Thomas Cook Collapses

Photo: Martin Needham

 

After months of uncertainty and numerous attempts to secure funding or sell parts of the company, Thomas Cook Group entered compulsory liquidation on September 23 and its UK entities ceased trading with immediate effect at 3am that morning, despite several of its aircraft still airborne.

The company reported losses of £65m and debts of £1.25bn in its half year results for the six months to the end of March, causing its share price to fall as low as 8.4p during May and analysts at Citigroup to describe its shares as “worthless”. A rescue bid came in late August with China’s Fosun Tourism acquiring 75% of the tour business and 25% of its airline in a £450m deal. Thomas Cook’s lending banks and bondholders also contributed a further £450m, receiving three quarters of the airline and the remaining stake in the tour operator. While this provided a glimmer of hope to the company, the banks demanded it arranged an additional £200m to see it through what they anticipate will be a tough winter for the UK’s travel industry.

Efforts to repatriate those stranded by the collapse – understood to be around 150,000 – have been given the name Operation Matterhorn and are being coordinated by Titan Airways on the government’s behalf. The Stansted-based wet-lease specialist has drafted in aircraft from across the world, including from Malaysia and the United States to assist in the airbridge.

Airliner World research confirms at least 48 aircraft have been wet leased in from 24 airlines for the programme, including five Boeing 767-300s, four A340s, four A330s, two Airbus A380s and single examples of the 777-200ER and 747-400. Airlines including Virgin Atlantic, easyJet, British Airways and Jet2 have also stated that they will be assisting in bringing tourists home to the UK.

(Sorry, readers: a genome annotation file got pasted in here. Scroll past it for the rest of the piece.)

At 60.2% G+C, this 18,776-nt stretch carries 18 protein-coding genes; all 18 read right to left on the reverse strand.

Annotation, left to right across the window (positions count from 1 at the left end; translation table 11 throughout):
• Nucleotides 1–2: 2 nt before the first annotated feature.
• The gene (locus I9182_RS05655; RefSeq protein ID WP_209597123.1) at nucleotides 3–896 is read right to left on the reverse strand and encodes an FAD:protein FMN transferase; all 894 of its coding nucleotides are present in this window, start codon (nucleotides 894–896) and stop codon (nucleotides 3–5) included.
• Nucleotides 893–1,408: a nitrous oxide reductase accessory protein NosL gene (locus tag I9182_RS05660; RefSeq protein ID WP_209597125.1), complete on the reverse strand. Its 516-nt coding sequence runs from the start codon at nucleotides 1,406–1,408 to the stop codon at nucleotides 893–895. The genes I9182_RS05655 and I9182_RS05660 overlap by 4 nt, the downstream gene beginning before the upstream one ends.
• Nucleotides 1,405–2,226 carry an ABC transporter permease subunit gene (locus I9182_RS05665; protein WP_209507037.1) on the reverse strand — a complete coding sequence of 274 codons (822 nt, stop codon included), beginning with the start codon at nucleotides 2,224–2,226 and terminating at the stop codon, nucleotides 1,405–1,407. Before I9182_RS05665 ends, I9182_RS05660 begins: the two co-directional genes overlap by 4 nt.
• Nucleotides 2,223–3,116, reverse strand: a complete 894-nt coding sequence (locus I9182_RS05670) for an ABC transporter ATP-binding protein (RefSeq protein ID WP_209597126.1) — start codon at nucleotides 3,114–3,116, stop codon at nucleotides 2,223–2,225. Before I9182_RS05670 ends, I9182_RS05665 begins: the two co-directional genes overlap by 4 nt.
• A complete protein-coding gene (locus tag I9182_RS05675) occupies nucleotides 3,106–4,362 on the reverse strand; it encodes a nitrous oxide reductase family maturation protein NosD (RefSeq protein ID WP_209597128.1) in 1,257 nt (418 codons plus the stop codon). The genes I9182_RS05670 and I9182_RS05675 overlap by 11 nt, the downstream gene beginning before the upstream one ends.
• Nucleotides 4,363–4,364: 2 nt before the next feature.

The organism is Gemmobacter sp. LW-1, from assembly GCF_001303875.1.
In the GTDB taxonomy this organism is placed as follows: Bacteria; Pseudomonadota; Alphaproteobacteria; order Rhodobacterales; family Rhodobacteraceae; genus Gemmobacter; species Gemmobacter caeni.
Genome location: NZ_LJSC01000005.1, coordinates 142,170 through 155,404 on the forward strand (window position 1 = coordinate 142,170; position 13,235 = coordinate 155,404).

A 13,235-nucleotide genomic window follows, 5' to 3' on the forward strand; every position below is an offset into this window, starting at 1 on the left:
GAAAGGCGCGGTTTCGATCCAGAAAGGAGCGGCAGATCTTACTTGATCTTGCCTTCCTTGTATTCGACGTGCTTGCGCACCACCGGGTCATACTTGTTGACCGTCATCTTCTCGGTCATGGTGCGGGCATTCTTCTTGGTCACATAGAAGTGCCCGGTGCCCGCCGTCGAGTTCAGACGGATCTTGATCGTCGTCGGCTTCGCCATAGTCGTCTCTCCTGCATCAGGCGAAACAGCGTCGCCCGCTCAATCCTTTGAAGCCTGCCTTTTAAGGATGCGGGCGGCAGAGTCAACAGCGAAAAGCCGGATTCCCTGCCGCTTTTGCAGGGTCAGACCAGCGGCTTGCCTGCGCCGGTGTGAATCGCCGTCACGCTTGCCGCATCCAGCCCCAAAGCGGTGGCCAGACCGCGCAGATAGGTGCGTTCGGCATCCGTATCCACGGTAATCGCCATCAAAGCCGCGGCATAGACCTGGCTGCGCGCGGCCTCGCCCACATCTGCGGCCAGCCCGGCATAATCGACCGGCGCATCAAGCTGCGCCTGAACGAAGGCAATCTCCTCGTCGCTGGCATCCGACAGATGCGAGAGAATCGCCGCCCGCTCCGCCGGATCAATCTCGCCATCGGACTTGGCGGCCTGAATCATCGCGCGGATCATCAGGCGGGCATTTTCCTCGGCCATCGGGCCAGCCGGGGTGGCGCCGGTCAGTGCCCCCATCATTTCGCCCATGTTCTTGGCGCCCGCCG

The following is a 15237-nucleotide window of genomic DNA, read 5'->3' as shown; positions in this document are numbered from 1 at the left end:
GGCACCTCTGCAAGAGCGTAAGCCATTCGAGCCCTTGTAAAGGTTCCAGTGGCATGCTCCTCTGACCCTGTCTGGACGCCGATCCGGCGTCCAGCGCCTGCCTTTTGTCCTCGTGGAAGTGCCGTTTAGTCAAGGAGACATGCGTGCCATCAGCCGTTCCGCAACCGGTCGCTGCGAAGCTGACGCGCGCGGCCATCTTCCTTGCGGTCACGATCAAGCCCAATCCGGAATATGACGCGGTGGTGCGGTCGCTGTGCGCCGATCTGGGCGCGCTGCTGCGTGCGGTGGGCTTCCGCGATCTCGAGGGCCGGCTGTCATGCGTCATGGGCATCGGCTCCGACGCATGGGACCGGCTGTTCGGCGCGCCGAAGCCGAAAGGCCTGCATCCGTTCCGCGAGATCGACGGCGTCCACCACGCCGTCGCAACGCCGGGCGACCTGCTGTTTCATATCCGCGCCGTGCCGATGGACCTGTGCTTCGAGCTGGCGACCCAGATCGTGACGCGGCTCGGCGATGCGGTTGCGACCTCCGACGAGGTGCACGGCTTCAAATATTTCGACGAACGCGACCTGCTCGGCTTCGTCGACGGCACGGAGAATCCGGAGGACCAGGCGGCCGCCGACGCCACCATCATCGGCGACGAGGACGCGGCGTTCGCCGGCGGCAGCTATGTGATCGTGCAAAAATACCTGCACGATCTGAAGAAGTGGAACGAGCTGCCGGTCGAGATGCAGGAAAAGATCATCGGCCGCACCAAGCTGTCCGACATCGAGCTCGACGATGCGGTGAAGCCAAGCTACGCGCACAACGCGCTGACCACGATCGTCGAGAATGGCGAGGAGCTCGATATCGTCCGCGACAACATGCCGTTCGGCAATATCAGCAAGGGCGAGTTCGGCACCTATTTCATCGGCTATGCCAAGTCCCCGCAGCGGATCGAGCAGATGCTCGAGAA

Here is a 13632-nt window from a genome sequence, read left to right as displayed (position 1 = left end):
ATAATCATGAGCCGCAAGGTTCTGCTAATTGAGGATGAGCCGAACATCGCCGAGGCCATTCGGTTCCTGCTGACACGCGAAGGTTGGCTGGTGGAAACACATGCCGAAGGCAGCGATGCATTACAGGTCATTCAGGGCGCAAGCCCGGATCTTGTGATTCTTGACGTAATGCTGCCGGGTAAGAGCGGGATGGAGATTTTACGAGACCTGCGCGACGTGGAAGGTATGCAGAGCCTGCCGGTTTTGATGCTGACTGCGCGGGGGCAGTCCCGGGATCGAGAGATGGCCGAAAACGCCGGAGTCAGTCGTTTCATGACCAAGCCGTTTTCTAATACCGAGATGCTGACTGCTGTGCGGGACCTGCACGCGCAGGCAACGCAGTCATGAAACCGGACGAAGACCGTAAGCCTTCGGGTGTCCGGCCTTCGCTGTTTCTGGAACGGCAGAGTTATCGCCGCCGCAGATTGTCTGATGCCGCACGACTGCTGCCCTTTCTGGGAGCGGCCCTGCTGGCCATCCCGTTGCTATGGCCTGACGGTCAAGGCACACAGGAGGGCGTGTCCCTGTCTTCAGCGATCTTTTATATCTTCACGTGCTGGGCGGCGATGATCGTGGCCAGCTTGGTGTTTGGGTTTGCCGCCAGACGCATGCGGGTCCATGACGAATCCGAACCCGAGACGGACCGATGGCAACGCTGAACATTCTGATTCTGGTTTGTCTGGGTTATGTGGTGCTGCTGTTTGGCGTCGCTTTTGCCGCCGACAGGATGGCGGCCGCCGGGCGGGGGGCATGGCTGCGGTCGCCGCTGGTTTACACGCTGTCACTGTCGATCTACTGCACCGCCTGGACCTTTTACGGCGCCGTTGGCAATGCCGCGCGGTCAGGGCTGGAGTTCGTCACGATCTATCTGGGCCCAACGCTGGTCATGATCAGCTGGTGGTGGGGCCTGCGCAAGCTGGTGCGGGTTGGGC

The Civil Aviation Authority stated on September 23, the first day of the repatriation “64 flights operated to bring back more than 14,700 passengers”, adding that it planned to fly “a further 74 flights, with seats for more than 16,800 people to travel back to the UK” the following day.

While the firm’s British airline ceased operations immediately, its airlines in Germany, Denmark and Spain have continued almost unaffected as they are independent arms operating under the Thomas Cook umbrella. Thomas Cook Airlines Scandinavia briefly suspended flights on September 23 before resuming its services the following day. Frankfurt-based Condor is 49.9% owned by Thomas Cook Group, however in a statement confirming the airline was still fulfilling its schedules, it stated that “in order to prevent liquidity constraints Condor has applied for a state-guaranteed bridging loan, which is currently under review by the Federal Government”.

The carrier’s last revenue service was flown by A330-200, G-MLJL (c/n 254), – TCX2643, from Orlando/International to Manchester – touching down at 8.33am. The widebody jet’s arrival at the Northwest hub ended 178 years of the travel brand’s UK operations – Thomas Cook, a Derbyshire cabinet maker, began offering railway excursions in 1841, first taking around 500 people from Leicester to a teetotal rally in Loughborough on July 5 that year. Passengers were each charged one shilling for the return journey.

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